Michael: Would you say that Virginia Woolf is now a period piece because society has shifted so drastically?

Sara: I do think it’s a period piece in some senses. We did come to that agreement on day one. There are certain things about this play that fix it very squarely in its time, but there are things that are outrageously relevant. There’re just so many different opportunities that are available now that weren’t available then. Martha should have been a teacher at the college. Why did she have to marry into the college? Why couldn’t she have trained to be a teacher herself? So, yeah, there are things that fix it squarely in its time, but there are human truths that are, and always will be, relevant.

Michael: There are also things that happen in this play that a modern audience would probably look at differently than audiences in the 60s. We look at the alcoholism differently. We look at the roles…not just Martha but Honey. I think Honey, in a modern light, is certainly different. I think she was the comic relief then but I think she’s more of a tragic figure in a modern context.

Sara: Yeah, that might be true. Absolutely. Because she’s someone that you sense is a free spirit, and the system is already crushing her. And I suppose sexuality is a big theme as well. Albee’s pretty honest and quite brave, I think, having Nick say that he and Honey don’t really have a sexual relationship. But the fact that Martha is…it must have been shocking in its time…the fact that she is so sexually aggressive and so sexually confident. I just think it’s great, actually. When it was written, they didn’t even think women had orgasms. It must have been so shocking.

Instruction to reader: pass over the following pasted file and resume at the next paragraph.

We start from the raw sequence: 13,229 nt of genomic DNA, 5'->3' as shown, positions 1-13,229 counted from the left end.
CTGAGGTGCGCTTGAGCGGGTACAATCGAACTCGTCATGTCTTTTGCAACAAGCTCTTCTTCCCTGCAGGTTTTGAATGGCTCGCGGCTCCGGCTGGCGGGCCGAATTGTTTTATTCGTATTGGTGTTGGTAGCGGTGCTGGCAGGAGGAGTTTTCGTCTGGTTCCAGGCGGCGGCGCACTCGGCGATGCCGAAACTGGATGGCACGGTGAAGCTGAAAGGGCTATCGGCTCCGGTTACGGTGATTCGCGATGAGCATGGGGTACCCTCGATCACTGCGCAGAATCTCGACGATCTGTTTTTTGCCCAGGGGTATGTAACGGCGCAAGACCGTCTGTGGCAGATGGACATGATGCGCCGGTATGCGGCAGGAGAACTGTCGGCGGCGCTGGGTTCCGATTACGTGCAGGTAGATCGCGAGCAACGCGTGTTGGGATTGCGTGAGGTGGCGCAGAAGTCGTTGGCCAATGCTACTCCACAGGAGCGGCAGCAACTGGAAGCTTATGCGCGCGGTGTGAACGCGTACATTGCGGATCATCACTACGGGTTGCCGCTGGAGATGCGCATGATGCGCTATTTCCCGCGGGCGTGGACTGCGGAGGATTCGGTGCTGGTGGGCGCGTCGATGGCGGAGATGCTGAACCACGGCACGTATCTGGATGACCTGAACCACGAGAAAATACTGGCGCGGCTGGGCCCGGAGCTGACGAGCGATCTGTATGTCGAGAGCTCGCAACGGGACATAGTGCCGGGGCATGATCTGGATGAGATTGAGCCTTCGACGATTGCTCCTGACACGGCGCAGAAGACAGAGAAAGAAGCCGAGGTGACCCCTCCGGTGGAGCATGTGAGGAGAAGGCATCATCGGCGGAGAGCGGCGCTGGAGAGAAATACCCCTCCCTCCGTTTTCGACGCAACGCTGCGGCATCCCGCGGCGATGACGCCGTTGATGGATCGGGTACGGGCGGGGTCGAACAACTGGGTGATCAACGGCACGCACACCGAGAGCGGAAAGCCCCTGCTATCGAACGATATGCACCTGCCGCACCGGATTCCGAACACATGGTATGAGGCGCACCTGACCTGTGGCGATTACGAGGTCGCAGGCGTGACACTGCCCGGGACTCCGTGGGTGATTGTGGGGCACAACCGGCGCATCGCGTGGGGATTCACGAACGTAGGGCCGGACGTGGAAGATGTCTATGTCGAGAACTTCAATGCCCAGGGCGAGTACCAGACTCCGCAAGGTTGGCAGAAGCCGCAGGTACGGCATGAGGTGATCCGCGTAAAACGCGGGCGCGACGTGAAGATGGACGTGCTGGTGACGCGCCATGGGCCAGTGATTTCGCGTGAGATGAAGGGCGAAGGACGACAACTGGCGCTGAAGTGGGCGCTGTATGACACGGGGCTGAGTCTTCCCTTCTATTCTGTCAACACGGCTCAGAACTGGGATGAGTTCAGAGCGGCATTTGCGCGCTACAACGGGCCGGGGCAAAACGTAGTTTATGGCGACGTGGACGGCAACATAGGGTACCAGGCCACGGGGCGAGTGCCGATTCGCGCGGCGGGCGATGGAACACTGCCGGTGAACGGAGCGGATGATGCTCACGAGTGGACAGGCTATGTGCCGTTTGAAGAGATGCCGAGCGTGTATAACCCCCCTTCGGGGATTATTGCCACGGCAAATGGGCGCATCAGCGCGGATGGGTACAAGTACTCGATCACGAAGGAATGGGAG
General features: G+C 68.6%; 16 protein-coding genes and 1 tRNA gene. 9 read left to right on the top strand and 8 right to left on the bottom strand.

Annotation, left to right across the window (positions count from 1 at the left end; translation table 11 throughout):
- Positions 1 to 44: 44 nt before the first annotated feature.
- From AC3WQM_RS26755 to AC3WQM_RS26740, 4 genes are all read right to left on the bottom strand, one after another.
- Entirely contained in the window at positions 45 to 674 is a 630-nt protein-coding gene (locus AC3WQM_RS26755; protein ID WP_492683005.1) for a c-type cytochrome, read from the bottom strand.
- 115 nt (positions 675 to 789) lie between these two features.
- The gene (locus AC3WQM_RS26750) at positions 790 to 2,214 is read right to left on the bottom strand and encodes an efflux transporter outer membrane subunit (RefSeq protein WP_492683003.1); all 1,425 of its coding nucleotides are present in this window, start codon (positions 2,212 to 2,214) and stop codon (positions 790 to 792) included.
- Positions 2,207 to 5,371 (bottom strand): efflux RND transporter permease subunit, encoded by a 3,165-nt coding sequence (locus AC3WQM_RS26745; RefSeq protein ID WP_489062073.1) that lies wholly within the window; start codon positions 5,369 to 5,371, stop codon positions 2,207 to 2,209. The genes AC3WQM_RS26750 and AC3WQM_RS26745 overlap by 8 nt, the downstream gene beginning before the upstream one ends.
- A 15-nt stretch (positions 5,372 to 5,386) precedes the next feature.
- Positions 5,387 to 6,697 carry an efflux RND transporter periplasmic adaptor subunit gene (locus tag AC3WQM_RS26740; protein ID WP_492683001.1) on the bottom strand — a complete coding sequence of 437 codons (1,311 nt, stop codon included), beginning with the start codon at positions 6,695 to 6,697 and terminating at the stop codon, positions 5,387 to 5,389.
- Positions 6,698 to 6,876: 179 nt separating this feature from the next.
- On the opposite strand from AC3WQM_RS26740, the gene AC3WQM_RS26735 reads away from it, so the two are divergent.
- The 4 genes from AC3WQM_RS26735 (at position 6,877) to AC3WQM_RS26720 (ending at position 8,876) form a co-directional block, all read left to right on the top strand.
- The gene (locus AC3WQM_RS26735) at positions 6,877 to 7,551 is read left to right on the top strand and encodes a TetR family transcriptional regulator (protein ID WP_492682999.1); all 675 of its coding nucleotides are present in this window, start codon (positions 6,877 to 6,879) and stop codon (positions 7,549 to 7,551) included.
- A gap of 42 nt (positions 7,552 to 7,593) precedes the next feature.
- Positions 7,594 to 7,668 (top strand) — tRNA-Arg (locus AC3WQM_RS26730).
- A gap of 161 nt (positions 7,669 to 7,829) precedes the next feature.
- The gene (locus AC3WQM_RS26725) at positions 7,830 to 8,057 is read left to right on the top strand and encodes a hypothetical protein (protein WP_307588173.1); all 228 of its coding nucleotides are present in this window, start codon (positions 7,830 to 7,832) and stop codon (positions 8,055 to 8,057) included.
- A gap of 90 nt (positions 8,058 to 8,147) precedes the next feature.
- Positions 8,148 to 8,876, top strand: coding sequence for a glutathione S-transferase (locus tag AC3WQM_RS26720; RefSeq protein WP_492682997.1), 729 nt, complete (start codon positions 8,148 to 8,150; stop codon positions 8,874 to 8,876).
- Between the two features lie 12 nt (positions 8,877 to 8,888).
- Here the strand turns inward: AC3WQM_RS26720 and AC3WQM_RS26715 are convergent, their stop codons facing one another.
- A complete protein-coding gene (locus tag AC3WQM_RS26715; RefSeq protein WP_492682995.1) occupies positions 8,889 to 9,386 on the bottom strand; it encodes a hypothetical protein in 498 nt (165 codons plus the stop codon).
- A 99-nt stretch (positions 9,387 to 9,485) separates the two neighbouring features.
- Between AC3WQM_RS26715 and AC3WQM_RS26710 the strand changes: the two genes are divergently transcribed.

Michael: That and homosexuality was a mental illness.

Sara: Exactly. So, the idea that a woman had an actual sexual appetite in itself was really shocking. Whereas now, I think it’s still unusual to portray a middle-aged woman as being a person who has a sexual appetite. It’s still a taboo. So I relish that opportunity.

Michael: And when it’s done it’s usually for laughs.

Sara: Exactly! Oh my God, it’s my casting. I get cast as that a lot, the sort of…the comic MILF. It’s funny, an older woman being a bit sexy or mutton dressed as lamb or whatever it is. We’re not sending Martha up for that. We’re not making her ridiculous in her sexuality. She’s a red-blooded woman.

© Michael Cox

Who’s Afraid of Virginia Woolf?
3rd May to 3rd Jun, 2017

Published in Archive Articles
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Who's Afraid of Virginia Woolf?


“The most important American playwright of his generation!”  The New York Times on Edward Albee 

A marathon night of drink, debauchery and duplicity develops after Martha and her husband George invite unsuspecting young couple, Nick and Honey, round for a nightcap. Drink flows, spiked with vicious humour, acerbic wit and tempestuous verbal sparring. However, as night turns to morning, searing secrets are exposed.

Putting the ‘fun’ into dysfunctional, Who’s Afraid of Virginia Woolf wryly exposes the dark attraction in relationships and the bitterest ties that bind us all.

Starring Rose Reynolds, Robin Kingsland and Paul Albertson, with Scottish actress Sara Stewart (The Night Manager, Rebus, Batman Begins, Doctor Foster) leading the cast as Martha. Directed by Michael Emans, design by Frances Collier and Lighting by Mark Doubleday.

Following acclaimed productions of Arthur Miller’s All My Sons and Michael Frayn’s Tony award-winning DemocracyRapture returns with Edward Albee’s thrilling play.  In celebration of the 50th anniversary of the multi-Oscar winning film (Richard Burton and Elizabeth Taylor), this is a rare opportunity to experience an iconic American masterpiece.

The most talked about play this season. Unmissable!


Published in Past Productions